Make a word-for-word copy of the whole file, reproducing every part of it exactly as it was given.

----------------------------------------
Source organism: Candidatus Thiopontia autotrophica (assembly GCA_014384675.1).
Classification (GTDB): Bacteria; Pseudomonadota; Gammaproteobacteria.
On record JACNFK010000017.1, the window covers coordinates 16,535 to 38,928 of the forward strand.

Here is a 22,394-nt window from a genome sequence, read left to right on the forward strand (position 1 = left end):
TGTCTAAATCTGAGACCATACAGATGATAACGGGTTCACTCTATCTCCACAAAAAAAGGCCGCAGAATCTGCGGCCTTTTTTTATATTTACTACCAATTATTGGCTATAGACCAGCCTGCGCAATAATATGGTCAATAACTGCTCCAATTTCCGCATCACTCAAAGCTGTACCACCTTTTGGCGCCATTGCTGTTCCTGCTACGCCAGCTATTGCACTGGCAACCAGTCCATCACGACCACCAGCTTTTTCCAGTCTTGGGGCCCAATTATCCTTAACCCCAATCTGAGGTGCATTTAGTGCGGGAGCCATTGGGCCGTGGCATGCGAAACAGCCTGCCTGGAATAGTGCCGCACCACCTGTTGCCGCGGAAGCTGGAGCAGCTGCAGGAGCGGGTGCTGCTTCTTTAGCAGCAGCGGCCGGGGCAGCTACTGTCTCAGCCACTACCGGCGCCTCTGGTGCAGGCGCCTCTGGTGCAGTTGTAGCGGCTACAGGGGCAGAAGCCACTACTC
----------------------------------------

Source organism: Candidatus Thiopontia autotrophica (assembly GCA_014384675.1).
Classification (GTDB): Bacteria; Pseudomonadota; Gammaproteobacteria.
On record JACNFK010000017.1, the window covers coordinates 16,535 to 38,928 of the forward strand.

Here is a 22,394-nt window from a genome sequence, read left to right on the forward strand (position 1 = left end):
TGTCTAAATCTGAGACCATACAGATGATAACGGGTTCACTCTATCTCCACAAAAAAAGGCCGCAGAATCTGCGGCCTTTTTTTATATTTACTACCAATTATTGGCTATAGACCAGCCTGCGCAATAATATGGTCAATAACTGCTCCAATTTCCGCATCACTCAAAGCTGTACCACCTTTTGGCGCCATTGCTGTTCCTGCTACGCCAGCTATTGCACTGGCAACCAGTCCATCACGACCACCAGCTTTTTCCAGTCTTGGGGCCCAATTATCCTTAACCCCAATCTGAGGTGCATTTAGTGCGGGAGCCATTGGGCCGTGGCATGCGAAACAGCCTGCCTGGAATAGTGCCGCACCACCTGTTGCCGCGGAAGCTGGAGCAGCTGCAGGAGCGGGTGCTGCTTCTTTAGCAGCAGCGGCCGGGGCAGCTACTGTCTCAGCCACTACCGGCGCCTCTGGTGCAGGCGCCTCTGGTGCAGTTGTAGCGGCTACAGGGGCAGAAGCCACTACTC